The Holiday Season is approaching and, in my fashion, if you are anyone smart, you would be thinking of Christmas gifts now instead of waiting til the last few days before the big day (like I always do). Lately an aspect of style which has caught my fancy more than ever before is the use of fragrances. The model that I used for last month's Editor's Letter for October, Sophia, is a dear friend of mine, and her acute sense of smell, and obsession for fragrances is an ongoing topic with her. If you recall this year's Valentine's Day post, you will remember I spoke a little about how scents played a significant role in courting women, and sending certain messages to others. In my fashion, smell is an interesting sense when you really think about it. It's such a subliminal sense, but what most of us don't happen to realize is that perfume is liquid luxury. Smells affect our emotions by evoking memories, and when someone gets a whiff of your perfume, it leaves an extra impression in their mind. Perfumes help to remind us of romance, sex, happiness, and beauty, and in my fashion, the wearer, no matter what they look like, will always leave some hint of intrigue. Its all about the image one has of you after you have left the room, in my fashion. Think about the picture that famed perfumer, Jean-Paul Guerlain, paints for us in Part 1 of the below BBC Documentary, Perfumes: From Scent to Sale:
"The most beautiful girl in the world: she takes off her dress, she takes off her make-up, and what's left? The charm of her voice and her perfume. A woman can be ugly at daytime and wonderful at nighttime."
I will be covering the three part documentary series in next 2 parts of this series, but in the above video you can learn some interesting facts about perfuming and the intricate business of bottling liquid luxury. Jean-Paul Guerlain, while having made a racist comment in an interview in October of 2010, and having been found guilty of in French Courts for committing a threat to “public order”, his families legacy for being one of the world's oldest perfume houses since 1828, The House of Guerlain is a great point of reference for learning about the beautiful craft of perfuming. While going to Bed, Bath, and Body Works is always a good option for buying gifts for friends, co-workers, and family members we may not know too much about, to receive a specially made fragrance from a high fashion designer puts the icing on the cake for our more intimate relationships with our moms, girlfriends, boyfriends, dads, and close friends. I found a wonderful guide in InStyle Magazine's November 2013 issue called, "Scent on a Journey", which offers some great comparisons of the perfumes out on the market. In my fashion, if you are unaware of how to think about buying a perfume and what a more discerning reason of why you are going to buy a perfume, either for yourself or someone else, the article asks some great questions in flow chart format to use when you are going to a store spritzing those little pieces of paper trying to find just the right scent. Continue visiting #IMFblog throughout November to find out how to distinguish between the floral, spicy, and fresh scents out in the market.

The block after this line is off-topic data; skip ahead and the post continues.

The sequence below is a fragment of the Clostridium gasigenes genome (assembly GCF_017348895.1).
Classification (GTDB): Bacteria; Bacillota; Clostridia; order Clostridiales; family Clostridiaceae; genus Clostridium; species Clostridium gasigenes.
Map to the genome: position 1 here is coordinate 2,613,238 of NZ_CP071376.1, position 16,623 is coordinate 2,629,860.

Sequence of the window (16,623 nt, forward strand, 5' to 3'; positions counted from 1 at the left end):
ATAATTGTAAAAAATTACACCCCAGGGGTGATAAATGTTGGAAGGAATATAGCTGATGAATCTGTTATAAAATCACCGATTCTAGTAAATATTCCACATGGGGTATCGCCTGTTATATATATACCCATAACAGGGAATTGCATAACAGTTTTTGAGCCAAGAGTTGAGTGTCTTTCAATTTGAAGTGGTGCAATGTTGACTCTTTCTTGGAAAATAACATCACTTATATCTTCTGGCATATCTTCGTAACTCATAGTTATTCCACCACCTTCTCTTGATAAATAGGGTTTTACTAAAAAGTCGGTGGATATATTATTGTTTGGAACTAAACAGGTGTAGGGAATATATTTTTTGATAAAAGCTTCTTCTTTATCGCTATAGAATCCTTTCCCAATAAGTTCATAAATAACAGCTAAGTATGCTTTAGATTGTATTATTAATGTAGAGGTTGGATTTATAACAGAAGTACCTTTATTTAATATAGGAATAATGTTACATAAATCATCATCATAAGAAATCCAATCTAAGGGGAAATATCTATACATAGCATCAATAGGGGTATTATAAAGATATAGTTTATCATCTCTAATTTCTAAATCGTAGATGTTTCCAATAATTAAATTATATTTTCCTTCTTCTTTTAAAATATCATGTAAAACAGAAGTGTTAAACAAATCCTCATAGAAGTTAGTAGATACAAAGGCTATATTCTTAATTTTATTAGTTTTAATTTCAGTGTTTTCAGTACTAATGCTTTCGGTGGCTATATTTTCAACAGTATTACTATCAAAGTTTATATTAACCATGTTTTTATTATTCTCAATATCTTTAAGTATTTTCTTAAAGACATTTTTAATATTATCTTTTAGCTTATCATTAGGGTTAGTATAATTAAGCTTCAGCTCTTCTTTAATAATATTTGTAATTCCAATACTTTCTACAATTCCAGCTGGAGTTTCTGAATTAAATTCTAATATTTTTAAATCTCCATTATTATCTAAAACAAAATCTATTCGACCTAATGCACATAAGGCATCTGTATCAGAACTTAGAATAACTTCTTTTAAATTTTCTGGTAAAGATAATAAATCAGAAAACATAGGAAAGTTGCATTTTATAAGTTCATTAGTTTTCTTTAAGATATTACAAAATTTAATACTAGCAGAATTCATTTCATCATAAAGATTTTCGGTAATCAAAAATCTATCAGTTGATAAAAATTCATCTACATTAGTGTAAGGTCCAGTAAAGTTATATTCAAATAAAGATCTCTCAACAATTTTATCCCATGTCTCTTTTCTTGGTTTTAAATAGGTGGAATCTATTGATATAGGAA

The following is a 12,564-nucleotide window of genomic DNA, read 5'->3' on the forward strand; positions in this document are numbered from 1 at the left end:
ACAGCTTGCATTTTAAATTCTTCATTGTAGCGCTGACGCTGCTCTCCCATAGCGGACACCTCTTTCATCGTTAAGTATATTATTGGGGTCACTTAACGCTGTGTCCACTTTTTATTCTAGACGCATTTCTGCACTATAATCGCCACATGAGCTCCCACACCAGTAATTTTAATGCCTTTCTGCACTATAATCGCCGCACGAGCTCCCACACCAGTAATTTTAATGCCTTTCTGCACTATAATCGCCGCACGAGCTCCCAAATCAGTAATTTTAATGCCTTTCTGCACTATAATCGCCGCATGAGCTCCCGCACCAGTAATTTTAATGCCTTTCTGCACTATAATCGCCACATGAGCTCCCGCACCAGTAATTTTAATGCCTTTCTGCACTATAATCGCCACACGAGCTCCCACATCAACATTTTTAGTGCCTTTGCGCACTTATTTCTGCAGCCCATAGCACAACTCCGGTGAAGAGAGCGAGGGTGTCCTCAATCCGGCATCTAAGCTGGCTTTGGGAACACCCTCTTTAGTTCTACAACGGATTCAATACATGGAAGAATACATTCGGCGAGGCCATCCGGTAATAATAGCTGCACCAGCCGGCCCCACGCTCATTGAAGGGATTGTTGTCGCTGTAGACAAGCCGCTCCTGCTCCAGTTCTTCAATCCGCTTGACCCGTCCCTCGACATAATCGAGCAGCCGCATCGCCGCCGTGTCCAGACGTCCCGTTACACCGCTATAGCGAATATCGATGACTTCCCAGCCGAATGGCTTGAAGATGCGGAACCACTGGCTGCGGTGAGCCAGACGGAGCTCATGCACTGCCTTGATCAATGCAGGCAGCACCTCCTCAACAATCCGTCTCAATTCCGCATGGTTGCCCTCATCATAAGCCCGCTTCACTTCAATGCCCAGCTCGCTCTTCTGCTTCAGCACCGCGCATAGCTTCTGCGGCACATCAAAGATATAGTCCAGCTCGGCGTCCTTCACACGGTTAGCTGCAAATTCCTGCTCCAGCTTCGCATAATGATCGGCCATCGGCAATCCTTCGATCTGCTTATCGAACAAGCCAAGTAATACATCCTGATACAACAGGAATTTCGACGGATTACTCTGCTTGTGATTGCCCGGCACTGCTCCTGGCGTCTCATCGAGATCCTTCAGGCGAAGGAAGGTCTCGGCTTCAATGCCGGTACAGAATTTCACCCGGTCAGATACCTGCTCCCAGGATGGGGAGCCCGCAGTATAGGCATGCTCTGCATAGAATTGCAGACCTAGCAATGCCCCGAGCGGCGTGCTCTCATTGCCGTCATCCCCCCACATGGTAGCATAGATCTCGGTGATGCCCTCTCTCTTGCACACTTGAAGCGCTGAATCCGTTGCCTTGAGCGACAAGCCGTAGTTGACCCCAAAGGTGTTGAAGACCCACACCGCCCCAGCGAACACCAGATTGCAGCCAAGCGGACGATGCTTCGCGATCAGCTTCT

If your happy place is smack-dab in the middle of a blossoming garden, look below to pick your next bouquet.
WHICH OF THESE AROMAS ATTRACTS YOU THE MOST:
|White Flowers OR Roses OR Fruits and Flowers|
WHEN YOU WALK INTO A ROOM, DO YOU WANT PEOPLE TO NOTICE YOUR FRAGRANCE?
-If you DO want people to know your fragrance:
DO YOU PREFER A SLIGHTLY SPICY OR A SWEET SCENT?
|Boucheron Place Vendôme|
As sparkling (with pink peppercorn, jasmine, and orange blossom) as the City of Light itself
|Estée Lauder Modern Muse|
Jasmine and tuberose smell elegant with a delicious dose of vanilla.
DO YOU PREFER A POWDERY OR A SWEET MIX?
|Issey Miyake L'eau D'issey Absolue|
It's light yet addictive with subtle freesia, lotus flower, and a hint of heady tuberose.
|Lolita Lempicka Elle L'aime|
Bergamot, lime, and neroli put a yummy spin on the soft pairing of jasmine and ylang ylang.
DO YOU ENJOY BOLD ROSY BLENDS?
|Victor & Rolf Flowerbomb Explosion|
Peppercorn and saffron enrich the aroma of Turkish and Moroccan roses.
-If you DON'T enjoy rosy blends:
DO YOU PREFER AN EARTHY, A FRESH, OR A POWDERY FINISH?
The rich, rosy fragrance deepens on the skin thanks to spicy cardamom and patchouli.
|Kenzo Flower in the Air|
It's subtle, like a breeze blowing over blooming rose bushes.
|Clé de Peau Beauté Rose Synactif|
Creamy notes of musk and white woods make this delicate yet warm.
*Fruits and Flowers:
DO YOU LIKE A HINT OF SPICE IN YOUR PERFUME?
-If you DO like a hint of spice in your perfume:
Juicy tangerine and plum brighten the heart of magnolia and rose, through the woody patchouli-spiked base comes through too.
-If you DON'T like a hint of spice in your perfume:
|Jimmy Choo Exotic|
Blackcurrant, passion flower, and raspberry are charmingly sweet but not dessert-like.